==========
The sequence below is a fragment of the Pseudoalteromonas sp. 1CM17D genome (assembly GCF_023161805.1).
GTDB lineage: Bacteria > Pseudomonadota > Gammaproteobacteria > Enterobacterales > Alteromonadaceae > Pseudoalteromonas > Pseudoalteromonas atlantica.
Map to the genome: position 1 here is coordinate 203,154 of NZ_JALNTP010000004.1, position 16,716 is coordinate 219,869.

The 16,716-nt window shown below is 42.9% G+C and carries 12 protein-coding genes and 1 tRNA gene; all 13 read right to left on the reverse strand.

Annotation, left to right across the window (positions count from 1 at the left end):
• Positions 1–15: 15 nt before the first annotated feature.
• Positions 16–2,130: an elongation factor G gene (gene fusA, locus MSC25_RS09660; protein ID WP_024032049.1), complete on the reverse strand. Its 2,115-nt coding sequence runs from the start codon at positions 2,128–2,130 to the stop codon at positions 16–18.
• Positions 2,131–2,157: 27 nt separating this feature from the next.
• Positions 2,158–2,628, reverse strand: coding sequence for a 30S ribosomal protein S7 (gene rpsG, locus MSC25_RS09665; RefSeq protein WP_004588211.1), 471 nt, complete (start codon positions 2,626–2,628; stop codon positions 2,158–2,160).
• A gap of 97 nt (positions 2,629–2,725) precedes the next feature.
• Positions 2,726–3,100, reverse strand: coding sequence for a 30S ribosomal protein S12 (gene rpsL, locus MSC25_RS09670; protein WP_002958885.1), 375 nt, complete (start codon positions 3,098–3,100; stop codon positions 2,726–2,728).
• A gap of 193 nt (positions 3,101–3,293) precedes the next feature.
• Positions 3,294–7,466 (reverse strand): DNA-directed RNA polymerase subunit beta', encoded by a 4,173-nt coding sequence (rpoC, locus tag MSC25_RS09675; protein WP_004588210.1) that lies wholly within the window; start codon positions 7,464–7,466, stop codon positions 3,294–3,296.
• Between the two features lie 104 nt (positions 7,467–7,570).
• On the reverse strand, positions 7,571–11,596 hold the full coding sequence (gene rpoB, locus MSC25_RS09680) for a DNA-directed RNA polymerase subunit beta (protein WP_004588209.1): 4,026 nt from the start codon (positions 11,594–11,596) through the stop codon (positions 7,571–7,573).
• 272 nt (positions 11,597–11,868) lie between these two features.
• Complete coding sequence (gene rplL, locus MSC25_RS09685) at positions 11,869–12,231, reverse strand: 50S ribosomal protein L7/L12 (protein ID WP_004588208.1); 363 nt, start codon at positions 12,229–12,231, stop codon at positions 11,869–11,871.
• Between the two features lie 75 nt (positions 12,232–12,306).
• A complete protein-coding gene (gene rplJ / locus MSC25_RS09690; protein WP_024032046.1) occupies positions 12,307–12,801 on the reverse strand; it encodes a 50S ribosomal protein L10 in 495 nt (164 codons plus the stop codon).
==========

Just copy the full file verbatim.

The sequence below is a fragment of the Pseudoalteromonas sp. 1CM17D genome (assembly GCF_023161805.1).
GTDB lineage: Bacteria > Pseudomonadota > Gammaproteobacteria > Enterobacterales > Alteromonadaceae > Pseudoalteromonas > Pseudoalteromonas atlantica.
Map to the genome: position 1 here is coordinate 203,154 of NZ_JALNTP010000004.1, position 16,716 is coordinate 219,869.

The 16,716-nt window shown below is 42.9% G+C and carries 12 protein-coding genes and 1 tRNA gene; all 13 read right to left on the reverse strand.

Annotation, left to right across the window (positions count from 1 at the left end):
• Positions 1–15: 15 nt before the first annotated feature.
• Positions 16–2,130: an elongation factor G gene (gene fusA, locus MSC25_RS09660; protein ID WP_024032049.1), complete on the reverse strand. Its 2,115-nt coding sequence runs from the start codon at positions 2,128–2,130 to the stop codon at positions 16–18.
• Positions 2,131–2,157: 27 nt separating this feature from the next.
• Positions 2,158–2,628, reverse strand: coding sequence for a 30S ribosomal protein S7 (gene rpsG, locus MSC25_RS09665; RefSeq protein WP_004588211.1), 471 nt, complete (start codon positions 2,626–2,628; stop codon positions 2,158–2,160).
• A gap of 97 nt (positions 2,629–2,725) precedes the next feature.
• Positions 2,726–3,100, reverse strand: coding sequence for a 30S ribosomal protein S12 (gene rpsL, locus MSC25_RS09670; protein WP_002958885.1), 375 nt, complete (start codon positions 3,098–3,100; stop codon positions 2,726–2,728).
• A gap of 193 nt (positions 3,101–3,293) precedes the next feature.
• Positions 3,294–7,466 (reverse strand): DNA-directed RNA polymerase subunit beta', encoded by a 4,173-nt coding sequence (rpoC, locus tag MSC25_RS09675; protein WP_004588210.1) that lies wholly within the window; start codon positions 7,464–7,466, stop codon positions 3,294–3,296.
• Between the two features lie 104 nt (positions 7,467–7,570).
• On the reverse strand, positions 7,571–11,596 hold the full coding sequence (gene rpoB, locus MSC25_RS09680) for a DNA-directed RNA polymerase subunit beta (protein WP_004588209.1): 4,026 nt from the start codon (positions 11,594–11,596) through the stop codon (positions 7,571–7,573).
• 272 nt (positions 11,597–11,868) lie between these two features.
• Complete coding sequence (gene rplL, locus MSC25_RS09685) at positions 11,869–12,231, reverse strand: 50S ribosomal protein L7/L12 (protein ID WP_004588208.1); 363 nt, start codon at positions 12,229–12,231, stop codon at positions 11,869–11,871.
• Between the two features lie 75 nt (positions 12,232–12,306).
• A complete protein-coding gene (gene rplJ / locus MSC25_RS09690; protein WP_024032046.1) occupies positions 12,307–12,801 on the reverse strand; it encodes a 50S ribosomal protein L10 in 495 nt (164 codons plus the stop codon).